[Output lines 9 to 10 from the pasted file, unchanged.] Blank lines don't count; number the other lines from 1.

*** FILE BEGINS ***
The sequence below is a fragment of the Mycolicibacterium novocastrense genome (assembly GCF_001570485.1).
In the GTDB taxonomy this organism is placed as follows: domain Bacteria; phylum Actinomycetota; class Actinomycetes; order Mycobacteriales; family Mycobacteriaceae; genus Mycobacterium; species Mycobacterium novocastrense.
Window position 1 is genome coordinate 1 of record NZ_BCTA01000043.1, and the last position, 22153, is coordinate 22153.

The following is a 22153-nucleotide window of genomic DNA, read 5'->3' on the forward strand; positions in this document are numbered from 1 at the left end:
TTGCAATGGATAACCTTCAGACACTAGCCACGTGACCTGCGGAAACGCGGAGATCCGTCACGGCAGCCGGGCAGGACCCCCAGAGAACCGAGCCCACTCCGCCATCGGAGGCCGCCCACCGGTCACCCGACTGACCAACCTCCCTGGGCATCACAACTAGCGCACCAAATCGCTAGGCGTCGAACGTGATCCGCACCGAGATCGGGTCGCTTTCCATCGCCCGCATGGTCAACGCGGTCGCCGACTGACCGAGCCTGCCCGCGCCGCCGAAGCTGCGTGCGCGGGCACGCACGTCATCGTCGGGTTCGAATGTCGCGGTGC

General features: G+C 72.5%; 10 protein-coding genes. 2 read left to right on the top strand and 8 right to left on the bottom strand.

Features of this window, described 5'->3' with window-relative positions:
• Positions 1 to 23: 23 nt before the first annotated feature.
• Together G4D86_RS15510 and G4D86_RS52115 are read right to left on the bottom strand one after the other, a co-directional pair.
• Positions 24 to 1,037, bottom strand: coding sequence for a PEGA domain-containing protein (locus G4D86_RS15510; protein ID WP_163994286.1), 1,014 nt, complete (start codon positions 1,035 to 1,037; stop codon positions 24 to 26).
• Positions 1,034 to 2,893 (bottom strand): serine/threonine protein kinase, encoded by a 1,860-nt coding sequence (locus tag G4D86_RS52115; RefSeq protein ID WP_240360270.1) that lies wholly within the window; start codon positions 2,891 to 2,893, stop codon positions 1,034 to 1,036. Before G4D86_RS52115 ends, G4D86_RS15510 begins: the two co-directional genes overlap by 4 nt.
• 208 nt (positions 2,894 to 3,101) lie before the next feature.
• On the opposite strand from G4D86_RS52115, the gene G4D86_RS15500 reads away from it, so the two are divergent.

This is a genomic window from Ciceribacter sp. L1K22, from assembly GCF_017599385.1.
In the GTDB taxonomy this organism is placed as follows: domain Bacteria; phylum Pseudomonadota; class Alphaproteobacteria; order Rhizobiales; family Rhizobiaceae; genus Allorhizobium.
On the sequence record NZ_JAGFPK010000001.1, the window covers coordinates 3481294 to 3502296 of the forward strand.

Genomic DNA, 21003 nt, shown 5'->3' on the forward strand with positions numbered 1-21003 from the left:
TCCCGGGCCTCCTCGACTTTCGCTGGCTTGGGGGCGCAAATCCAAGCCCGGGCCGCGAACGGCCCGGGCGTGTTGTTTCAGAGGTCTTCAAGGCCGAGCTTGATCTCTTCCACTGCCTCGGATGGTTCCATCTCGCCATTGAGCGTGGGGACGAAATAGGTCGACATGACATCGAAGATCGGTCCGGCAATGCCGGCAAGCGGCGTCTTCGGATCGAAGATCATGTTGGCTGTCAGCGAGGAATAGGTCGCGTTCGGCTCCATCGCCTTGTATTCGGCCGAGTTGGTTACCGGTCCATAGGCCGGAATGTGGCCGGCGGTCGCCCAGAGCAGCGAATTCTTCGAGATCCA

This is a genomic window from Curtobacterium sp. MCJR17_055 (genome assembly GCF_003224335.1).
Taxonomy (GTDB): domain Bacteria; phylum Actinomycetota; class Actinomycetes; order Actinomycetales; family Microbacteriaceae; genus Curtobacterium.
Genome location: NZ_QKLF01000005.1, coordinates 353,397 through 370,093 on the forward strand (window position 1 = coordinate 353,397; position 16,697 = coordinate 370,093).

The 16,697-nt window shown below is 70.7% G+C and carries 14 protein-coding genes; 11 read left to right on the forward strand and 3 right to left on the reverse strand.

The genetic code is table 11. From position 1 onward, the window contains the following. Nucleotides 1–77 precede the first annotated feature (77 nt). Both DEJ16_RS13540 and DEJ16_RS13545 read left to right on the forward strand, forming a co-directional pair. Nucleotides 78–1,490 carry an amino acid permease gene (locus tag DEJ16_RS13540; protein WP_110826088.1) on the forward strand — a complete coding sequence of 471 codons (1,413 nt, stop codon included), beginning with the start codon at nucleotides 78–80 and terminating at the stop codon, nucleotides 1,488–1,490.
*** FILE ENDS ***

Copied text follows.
• Together G4D86_RS15510 and G4D86_RS52115 are read right to left on the bottom strand one after the other, a co-directional pair.
• Positions 24 to 1,037, bottom strand: coding sequence for a PEGA domain-containing protein (locus G4D86_RS15510; protein ID WP_163994286.1), 1,014 nt, complete (start codon positions 1,035 to 1,037; stop codon positions 24 to 26).